- "Organic": 3% of ads
- "Vegan": 3% of ads
Additional selling points used in CBD or cannabis ad copy include “additive-free,” “bioaccessible,” “cruelty-free,” “discreet,” “includes” (e.g., a carrying case), “made in the USA,” “money-back guarantee,” “paraben-free,” “potent,” “pure,” “sugar-free,” and “wellness.” Additional ingredients (for instance, menthol or turmeric in CBD oils or tinctures) were also referenced as selling points by multiple brands.
Main Photo & Image Styles Used in Cannabis Ads
Product photography dominated for cannabis, CBD, and ancillary display ads—more than three-quarters (77%) of brands used photos of their products to illustrate their ads. Nearly a quarter (23%) used product photography against a designed or patterned background; another 20% featured their product on a solid background of color; 18% featured their product on plain black or white; and 16% featured their product in use or surrounded by environmental elements (e.g. on a coffee table).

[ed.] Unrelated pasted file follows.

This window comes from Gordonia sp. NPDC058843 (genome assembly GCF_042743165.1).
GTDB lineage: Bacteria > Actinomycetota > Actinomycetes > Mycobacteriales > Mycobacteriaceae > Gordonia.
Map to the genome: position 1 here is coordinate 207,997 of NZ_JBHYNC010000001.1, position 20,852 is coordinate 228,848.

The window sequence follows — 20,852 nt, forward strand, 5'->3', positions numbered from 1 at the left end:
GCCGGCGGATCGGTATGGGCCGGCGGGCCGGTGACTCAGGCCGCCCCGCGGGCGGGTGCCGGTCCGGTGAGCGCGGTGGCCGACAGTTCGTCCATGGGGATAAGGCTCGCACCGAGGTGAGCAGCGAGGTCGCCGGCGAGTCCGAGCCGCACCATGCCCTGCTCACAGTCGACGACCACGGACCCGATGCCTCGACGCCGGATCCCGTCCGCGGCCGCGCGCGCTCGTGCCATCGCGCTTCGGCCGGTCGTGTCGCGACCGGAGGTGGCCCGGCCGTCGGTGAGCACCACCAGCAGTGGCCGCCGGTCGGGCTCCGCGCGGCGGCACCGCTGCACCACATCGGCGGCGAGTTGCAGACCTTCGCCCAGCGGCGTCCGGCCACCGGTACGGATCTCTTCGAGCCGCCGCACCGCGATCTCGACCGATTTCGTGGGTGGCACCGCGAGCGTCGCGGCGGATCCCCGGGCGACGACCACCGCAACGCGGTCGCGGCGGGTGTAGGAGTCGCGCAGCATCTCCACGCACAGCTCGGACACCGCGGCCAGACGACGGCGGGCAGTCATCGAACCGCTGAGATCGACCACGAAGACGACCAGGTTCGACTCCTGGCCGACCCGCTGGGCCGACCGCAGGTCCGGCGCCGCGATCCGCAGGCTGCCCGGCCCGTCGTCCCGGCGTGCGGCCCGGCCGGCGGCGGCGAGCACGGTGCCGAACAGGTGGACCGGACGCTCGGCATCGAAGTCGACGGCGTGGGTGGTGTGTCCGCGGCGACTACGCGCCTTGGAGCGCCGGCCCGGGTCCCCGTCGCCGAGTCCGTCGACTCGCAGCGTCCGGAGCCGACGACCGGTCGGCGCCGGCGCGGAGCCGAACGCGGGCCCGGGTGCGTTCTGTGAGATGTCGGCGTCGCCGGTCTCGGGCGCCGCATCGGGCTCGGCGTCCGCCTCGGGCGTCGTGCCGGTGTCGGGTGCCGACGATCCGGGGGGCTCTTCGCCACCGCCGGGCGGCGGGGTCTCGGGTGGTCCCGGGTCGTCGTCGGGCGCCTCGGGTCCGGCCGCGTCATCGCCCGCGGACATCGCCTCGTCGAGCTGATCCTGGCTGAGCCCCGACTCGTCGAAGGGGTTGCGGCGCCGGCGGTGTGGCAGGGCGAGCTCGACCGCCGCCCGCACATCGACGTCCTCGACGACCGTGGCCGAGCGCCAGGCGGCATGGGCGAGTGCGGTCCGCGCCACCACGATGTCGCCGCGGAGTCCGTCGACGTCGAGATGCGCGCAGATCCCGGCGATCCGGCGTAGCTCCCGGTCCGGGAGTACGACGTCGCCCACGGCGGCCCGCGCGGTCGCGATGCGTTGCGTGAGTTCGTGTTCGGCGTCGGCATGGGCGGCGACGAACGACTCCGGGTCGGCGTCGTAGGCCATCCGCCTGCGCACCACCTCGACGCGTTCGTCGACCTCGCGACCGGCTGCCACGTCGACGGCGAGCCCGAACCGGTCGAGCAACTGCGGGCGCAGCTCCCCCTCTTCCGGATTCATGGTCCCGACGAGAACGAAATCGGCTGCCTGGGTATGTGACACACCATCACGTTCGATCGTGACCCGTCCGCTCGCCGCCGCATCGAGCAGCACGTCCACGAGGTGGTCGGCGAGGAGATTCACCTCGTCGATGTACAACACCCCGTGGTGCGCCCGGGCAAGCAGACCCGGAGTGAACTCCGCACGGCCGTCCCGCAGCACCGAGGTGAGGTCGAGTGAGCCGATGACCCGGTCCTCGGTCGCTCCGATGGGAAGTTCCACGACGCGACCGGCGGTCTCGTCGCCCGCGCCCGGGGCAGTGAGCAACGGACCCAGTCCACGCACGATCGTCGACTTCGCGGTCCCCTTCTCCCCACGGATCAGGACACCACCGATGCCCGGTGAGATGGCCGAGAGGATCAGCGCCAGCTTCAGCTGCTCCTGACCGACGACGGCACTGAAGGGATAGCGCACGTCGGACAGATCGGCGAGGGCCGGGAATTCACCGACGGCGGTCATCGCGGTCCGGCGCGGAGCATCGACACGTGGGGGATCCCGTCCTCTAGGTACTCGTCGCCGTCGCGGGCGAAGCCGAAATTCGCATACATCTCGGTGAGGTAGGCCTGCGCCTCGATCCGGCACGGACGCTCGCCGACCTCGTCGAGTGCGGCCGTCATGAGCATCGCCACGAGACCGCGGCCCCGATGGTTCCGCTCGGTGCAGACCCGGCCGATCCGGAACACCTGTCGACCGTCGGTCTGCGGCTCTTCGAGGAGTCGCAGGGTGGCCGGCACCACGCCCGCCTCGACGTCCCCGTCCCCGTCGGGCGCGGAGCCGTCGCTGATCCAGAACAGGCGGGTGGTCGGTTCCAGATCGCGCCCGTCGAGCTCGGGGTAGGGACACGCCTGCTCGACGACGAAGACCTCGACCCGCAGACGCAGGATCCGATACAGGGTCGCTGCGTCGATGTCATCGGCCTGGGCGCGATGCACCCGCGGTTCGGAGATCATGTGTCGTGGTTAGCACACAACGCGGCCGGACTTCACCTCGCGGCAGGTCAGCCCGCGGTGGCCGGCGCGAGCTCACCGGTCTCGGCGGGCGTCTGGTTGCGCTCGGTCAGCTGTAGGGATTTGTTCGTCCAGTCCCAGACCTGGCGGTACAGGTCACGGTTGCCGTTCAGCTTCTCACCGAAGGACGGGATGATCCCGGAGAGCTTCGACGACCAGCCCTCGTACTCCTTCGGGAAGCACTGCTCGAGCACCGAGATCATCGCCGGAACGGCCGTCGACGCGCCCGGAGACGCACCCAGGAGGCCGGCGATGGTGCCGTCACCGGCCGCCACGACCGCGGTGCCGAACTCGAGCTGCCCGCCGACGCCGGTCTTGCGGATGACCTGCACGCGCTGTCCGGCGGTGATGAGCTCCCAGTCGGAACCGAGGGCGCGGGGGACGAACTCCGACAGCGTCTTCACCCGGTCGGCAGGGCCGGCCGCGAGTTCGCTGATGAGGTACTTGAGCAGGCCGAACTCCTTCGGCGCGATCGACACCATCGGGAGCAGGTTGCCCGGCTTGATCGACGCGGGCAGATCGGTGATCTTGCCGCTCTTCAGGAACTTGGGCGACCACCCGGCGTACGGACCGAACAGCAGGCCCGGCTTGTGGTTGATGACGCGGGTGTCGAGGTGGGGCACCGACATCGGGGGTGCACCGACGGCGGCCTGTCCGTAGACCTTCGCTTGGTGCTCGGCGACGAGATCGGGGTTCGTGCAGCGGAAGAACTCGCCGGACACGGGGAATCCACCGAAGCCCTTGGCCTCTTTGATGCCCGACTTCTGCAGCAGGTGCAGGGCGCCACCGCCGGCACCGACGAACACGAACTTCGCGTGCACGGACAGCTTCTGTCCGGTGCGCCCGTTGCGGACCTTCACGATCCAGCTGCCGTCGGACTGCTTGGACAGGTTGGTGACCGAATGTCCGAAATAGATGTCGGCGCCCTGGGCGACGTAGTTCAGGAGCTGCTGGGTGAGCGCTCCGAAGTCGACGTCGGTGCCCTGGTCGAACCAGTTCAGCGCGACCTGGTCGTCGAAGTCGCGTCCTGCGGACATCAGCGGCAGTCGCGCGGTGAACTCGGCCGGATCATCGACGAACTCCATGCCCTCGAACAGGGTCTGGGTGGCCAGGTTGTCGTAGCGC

Lifestyle photography was used in 12% of ads: These shots generally focused on a mood or activity the brand wanted to evoke or associate itself with, and included images such as a woman in a hammock or a man on a golf course. In a majority of these ads a small product shot (for instance, a CBD tincture bottle) was also overlaid in a corner, but this was not the primary visual focus of the ad, and in 42% of ads featuring lifestyle photos, no product was shown in any way.
The remaining 11% of ads featured text only: As with product shots, a patterned or designed background was the most common accompaniment, present in 64% of text-based ads, while the other 36% were set on a plain color or white background.